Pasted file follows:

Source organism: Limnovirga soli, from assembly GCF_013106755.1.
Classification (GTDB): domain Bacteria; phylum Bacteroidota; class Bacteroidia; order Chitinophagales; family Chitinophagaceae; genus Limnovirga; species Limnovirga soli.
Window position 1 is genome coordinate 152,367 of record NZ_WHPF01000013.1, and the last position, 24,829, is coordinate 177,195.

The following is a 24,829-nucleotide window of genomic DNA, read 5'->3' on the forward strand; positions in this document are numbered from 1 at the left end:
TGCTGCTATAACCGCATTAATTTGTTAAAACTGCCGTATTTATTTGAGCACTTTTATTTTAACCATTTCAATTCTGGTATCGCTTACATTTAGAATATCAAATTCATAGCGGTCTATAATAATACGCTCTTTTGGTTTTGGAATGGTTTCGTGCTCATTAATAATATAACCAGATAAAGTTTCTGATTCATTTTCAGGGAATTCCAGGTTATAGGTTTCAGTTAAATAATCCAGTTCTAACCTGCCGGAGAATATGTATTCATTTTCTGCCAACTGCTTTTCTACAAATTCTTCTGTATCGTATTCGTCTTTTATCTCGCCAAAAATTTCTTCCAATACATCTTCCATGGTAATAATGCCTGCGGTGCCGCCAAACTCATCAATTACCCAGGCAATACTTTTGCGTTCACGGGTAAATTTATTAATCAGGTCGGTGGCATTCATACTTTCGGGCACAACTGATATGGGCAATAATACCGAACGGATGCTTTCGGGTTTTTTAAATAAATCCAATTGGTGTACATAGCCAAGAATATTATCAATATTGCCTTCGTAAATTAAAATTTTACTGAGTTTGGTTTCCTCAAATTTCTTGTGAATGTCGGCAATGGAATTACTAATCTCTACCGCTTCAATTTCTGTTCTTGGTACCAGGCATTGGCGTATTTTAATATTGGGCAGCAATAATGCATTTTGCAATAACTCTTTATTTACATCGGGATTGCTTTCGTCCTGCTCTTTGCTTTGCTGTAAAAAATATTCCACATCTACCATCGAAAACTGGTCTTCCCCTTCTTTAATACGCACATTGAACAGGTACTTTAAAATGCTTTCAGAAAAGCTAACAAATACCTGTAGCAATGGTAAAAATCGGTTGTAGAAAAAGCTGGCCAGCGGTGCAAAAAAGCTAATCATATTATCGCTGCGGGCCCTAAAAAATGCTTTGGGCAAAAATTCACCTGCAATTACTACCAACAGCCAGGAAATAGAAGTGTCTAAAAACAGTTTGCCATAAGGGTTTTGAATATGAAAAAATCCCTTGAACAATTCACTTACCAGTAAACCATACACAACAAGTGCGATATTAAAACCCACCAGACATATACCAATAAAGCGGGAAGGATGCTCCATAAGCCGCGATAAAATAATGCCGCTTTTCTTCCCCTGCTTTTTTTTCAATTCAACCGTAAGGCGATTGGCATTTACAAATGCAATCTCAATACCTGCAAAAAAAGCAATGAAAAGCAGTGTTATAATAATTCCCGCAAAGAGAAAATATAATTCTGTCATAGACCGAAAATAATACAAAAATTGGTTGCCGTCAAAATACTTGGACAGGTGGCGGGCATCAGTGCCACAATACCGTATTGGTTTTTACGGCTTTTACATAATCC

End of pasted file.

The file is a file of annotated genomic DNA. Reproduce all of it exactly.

Source organism: Limnovirga soli, from assembly GCF_013106755.1.
Classification (GTDB): domain Bacteria; phylum Bacteroidota; class Bacteroidia; order Chitinophagales; family Chitinophagaceae; genus Limnovirga; species Limnovirga soli.
Window position 1 is genome coordinate 152,367 of record NZ_WHPF01000013.1, and the last position, 24,829, is coordinate 177,195.

The following is a 24,829-nucleotide window of genomic DNA, read 5'->3' on the forward strand; positions in this document are numbered from 1 at the left end:
TGCTGCTATAACCGCATTAATTTGTTAAAACTGCCGTATTTATTTGAGCACTTTTATTTTAACCATTTCAATTCTGGTATCGCTTACATTTAGAATATCAAATTCATAGCGGTCTATAATAATACGCTCTTTTGGTTTTGGAATGGTTTCGTGCTCATTAATAATATAACCAGATAAAGTTTCTGATTCATTTTCAGGGAATTCCAGGTTATAGGTTTCAGTTAAATAATCCAGTTCTAACCTGCCGGAGAATATGTATTCATTTTCTGCCAACTGCTTTTCTACAAATTCTTCTGTATCGTATTCGTCTTTTATCTCGCCAAAAATTTCTTCCAATACATCTTCCATGGTAATAATGCCTGCGGTGCCGCCAAACTCATCAATTACCCAGGCAATACTTTTGCGTTCACGGGTAAATTTATTAATCAGGTCGGTGGCATTCATACTTTCGGGCACAACTGATATGGGCAATAATACCGAACGGATGCTTTCGGGTTTTTTAAATAAATCCAATTGGTGTACATAGCCAAGAATATTATCAATATTGCCTTCGTAAATTAAAATTTTACTGAGTTTGGTTTCCTCAAATTTCTTGTGAATGTCGGCAATGGAATTACTAATCTCTACCGCTTCAATTTCTGTTCTTGGTACCAGGCATTGGCGTATTTTAATATTGGGCAGCAATAATGCATTTTGCAATAACTCTTTATTTACATCGGGATTGCTTTCGTCCTGCTCTTTGCTTTGCTGTAAAAAATATTCCACATCTACCATCGAAAACTGGTCTTCCCCTTCTTTAATACGCACATTGAACAGGTACTTTAAAATGCTTTCAGAAAAGCTAACAAATACCTGTAGCAATGGTAAAAATCGGTTGTAGAAAAAGCTGGCCAGCGGTGCAAAAAAGCTAATCATATTATCGCTGCGGGCCCTAAAAAATGCTTTGGGCAAAAATTCACCTGCAATTACTACCAACAGCCAGGAAATAGAAGTGTCTAAAAACAGTTTGCCATAAGGGTTTTGAATATGAAAAAATCCCTTGAACAATTCACTTACCAGTAAACCATACACAACAAGTGCGATATTAAAACCCACCAGACATATACCAATAAAGCGGGAAGGATGCTCCATAAGCCGCGATAAAATAATGCCGCTTTTCTTCCCCTGCTTTTTTTTCAATTCAACCGTAAGGCGATTGGCATTTACAAATGCAATCTCAATACCTGCAAAAAAAGCAATGAAAAGCAGTGTTATAATAATTCCCGCAAAGAGAAAATATAATTCTGTCATAGACCGAAAATAATACAAAAATTGGTTGCCGTCAAAATACTTGGACAGGTGGCGGGCATCAGTGCCACAATACCGTATTGGTTTTTACGGCTTTTACATAATCC